Le Nouvelliste resumes daily publication in Haiti
Three months after the January 12 earthquake, Haiti’s oldest newspaper, Le Nouvelliste, has resumed daily publication. The April 6 issue not only signaled the resumption of daily publication, it marked a return to some normality, said Frantz Duval, the daily’s new editor-in-chief.
Media center in Haiti has become ‘anchor point’ for press
Three months after it opened, Haitian journalists are still benefitting from the wide-ranging services provided by the Media Operations Center, which has provided a workspace for journalists after the earthquake. While radio stations based in the capital are back on the air, the long power cuts and problems accessing the Internet are still prompting journalists…
Media in Leogane devastated
Of the 12 radio stations in the city Leogane, south of Haiti’s capital, Port-au-Prince, only five are back on the air more than two months after the earthquake. Most stations were seriously damaged and several broadcasters are struggling to restore transmission, the head of the Leogane Press Association (APL), Julmane Saint Fort, told CPJ. Saint…
Haiti’s only Creole newspaper is out of business
Haiti’s sole newspaper published exclusively in Creole has disappeared under the rubble of the January 12 earthquake. The Port-au-Prince offices of the monthly Bon Nouvel (Good News) were destroyed, as were the facilities of its La Phalange printing unit, which specialized in the production of Creole-language books and documents.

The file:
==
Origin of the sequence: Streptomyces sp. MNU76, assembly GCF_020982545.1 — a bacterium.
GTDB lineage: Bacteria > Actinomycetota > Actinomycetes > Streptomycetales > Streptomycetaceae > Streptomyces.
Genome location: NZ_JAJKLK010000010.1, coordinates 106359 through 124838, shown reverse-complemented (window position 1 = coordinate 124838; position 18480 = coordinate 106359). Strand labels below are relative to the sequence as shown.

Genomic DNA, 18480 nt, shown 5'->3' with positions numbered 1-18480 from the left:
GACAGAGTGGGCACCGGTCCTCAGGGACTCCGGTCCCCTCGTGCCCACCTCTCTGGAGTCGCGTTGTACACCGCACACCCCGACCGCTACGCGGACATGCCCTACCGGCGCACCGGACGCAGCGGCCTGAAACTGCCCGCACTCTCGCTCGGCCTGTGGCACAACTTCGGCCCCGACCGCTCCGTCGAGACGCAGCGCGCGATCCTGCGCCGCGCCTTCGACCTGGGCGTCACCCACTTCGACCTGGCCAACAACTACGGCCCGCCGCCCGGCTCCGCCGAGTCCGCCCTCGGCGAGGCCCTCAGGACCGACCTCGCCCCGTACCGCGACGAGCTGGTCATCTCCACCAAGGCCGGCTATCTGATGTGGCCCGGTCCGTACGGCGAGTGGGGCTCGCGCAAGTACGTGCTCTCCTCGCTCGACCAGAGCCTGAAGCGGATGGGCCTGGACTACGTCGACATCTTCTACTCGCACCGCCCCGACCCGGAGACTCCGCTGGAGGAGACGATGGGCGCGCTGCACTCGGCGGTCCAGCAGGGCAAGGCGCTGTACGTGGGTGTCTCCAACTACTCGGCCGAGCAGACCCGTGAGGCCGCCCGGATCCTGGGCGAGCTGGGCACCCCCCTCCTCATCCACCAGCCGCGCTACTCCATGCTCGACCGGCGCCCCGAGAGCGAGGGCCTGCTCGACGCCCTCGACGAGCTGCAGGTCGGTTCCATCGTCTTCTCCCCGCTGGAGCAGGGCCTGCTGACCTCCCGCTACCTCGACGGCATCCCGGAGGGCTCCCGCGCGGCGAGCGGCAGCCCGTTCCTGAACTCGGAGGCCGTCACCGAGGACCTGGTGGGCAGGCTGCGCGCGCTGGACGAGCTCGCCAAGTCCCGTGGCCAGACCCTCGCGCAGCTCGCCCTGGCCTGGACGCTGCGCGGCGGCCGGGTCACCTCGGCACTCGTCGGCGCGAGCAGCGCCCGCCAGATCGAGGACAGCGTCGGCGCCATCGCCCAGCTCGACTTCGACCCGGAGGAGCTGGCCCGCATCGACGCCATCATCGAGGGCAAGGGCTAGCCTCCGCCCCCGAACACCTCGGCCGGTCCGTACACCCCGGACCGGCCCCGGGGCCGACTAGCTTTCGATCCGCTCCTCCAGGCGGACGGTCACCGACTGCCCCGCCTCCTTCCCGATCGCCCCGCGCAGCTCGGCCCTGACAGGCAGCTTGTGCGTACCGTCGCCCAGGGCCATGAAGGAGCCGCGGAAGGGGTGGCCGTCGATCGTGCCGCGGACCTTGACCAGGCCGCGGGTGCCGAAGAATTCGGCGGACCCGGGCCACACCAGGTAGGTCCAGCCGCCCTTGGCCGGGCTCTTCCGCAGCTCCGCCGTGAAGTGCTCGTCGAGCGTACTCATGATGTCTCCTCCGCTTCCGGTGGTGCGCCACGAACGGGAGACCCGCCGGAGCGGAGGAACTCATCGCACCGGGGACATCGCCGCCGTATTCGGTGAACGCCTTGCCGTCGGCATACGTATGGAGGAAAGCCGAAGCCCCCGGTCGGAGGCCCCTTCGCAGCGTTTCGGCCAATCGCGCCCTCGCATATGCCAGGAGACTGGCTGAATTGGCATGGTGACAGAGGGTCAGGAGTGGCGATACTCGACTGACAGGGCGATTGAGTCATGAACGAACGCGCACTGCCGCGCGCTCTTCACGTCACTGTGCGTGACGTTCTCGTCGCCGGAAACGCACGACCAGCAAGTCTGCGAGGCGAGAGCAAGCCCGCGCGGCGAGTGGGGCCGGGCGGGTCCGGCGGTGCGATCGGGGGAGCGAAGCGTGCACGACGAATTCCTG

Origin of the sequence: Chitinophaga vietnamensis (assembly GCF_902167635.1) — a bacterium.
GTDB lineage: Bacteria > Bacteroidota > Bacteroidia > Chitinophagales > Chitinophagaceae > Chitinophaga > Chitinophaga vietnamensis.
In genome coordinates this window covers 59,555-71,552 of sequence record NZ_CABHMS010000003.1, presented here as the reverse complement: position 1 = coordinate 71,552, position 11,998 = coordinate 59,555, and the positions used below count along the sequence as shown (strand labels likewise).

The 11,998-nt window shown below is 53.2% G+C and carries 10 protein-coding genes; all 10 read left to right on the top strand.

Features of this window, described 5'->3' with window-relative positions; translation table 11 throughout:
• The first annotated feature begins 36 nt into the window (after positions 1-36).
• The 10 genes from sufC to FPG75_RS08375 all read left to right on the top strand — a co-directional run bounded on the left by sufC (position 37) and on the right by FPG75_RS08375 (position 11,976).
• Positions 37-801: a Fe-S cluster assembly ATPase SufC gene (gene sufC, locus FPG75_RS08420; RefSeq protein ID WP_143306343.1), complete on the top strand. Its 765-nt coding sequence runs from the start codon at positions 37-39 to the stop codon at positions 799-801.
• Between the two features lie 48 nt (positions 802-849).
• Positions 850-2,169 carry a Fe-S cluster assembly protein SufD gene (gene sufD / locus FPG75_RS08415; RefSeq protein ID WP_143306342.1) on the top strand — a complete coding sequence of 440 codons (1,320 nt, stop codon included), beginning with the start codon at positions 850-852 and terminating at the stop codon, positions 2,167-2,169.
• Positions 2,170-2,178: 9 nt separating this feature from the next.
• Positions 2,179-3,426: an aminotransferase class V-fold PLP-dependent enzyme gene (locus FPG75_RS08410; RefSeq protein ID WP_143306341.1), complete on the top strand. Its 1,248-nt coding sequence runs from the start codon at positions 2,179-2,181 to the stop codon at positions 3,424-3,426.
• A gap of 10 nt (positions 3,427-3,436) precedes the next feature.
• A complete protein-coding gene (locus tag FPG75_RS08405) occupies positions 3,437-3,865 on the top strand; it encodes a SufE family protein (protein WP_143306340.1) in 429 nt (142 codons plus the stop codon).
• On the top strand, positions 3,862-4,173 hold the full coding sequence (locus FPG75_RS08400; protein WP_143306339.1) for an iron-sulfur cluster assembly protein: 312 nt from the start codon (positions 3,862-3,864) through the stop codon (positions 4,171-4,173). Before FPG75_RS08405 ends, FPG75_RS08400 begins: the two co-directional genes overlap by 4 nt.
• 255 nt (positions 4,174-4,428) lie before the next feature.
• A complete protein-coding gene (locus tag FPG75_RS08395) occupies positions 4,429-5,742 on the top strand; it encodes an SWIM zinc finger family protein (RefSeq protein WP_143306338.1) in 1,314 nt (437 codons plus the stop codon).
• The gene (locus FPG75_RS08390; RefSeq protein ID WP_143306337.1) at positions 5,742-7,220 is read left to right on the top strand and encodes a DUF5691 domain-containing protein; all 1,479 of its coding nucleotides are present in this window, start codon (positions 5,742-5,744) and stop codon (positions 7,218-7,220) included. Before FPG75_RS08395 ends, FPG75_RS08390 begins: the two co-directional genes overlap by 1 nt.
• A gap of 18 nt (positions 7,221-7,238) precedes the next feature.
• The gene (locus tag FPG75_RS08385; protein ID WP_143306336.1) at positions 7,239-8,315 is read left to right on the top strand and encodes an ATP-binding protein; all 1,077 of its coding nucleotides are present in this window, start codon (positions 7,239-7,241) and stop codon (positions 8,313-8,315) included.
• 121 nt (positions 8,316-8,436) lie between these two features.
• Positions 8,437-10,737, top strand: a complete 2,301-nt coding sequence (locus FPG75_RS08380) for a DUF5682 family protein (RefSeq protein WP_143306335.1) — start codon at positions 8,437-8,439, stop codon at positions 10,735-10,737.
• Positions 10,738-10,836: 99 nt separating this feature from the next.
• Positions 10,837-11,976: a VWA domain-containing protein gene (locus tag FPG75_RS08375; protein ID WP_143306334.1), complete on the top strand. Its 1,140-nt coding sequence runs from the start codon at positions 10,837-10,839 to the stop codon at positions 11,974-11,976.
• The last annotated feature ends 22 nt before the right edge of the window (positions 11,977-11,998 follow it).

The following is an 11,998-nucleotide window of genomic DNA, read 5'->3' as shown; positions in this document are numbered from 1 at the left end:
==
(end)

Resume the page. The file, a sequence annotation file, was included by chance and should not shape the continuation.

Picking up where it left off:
Journalists fleeing Haiti in aftermath of quake
Thousands of Haitians, including many journalists, have fled the country since the January 12 earthquake. Ronald Leon, a veteran journalist who worked with Haiti’s National Television station, Radio Caraibes and Tropic FM, has now settled in Florida, leaving behind his family and his journalism training school, Ameritech, which was destroyed in the earthquake. Its last class had 15 students.
French weekly gives issue over to Haitian journalists
The French weekly Courrier International opened its columns on February 4 to Haitian print media journalists in a special edition being circulated worldwide. The paper’s managers did it to express solidarity with Haitian journalists following the earthquake, which completely paralyzed the publication of the country’s dailies. The two dailies in Haiti’s capital, Port-au-Prince, Le Nouvelliste and Le Matin, were honored in the special edition. Haiti Liberté,…
Radio Lumière in Haiti loses three journalists in quake
Radio Lumière has officially published the names of three of its journalists who died in the January 12 earthquake in Haiti: Jude Marcellus, Marlene Joseph, and Ginord Desplumes. They died under the rubble of collapsed buildings. It took a month for Radio Lumière officials to decide to publish the names of the three victims.
Haitian state media running, but limited in scope as always
As part of three days of mourning in Haiti to remember the one-month anniversary of the January 12 earthquake, songs and prayers with melancholic voices echoing and images of a crowd mostly dressed in white were broadcast live on the state-owned National Radio and Television stations (RTNH).
Haiti’s online news agencies barely functioning
The three main online news agencies in Port-au-Prince, the Haitian capital, are struggling in the aftermath of the quake. Clarens Renois, the founding director of Haiti Press Network, addressed the outlet’s future frankly: “In three months, I will close the agency,” he said.
CPJ support helps an injured Haitian reporter
His collarbone severely fractured in the January 12 earthquake, Haitian journalist Yves Adler Boissonniere needed considerable medical attention—care that he could not get in his devastated country. With US$40 and a few gourdes (Haiti’s currency) in his pocket, Boissonniere decided in late January to cross the border to the Dominican Republic in hopes of getting…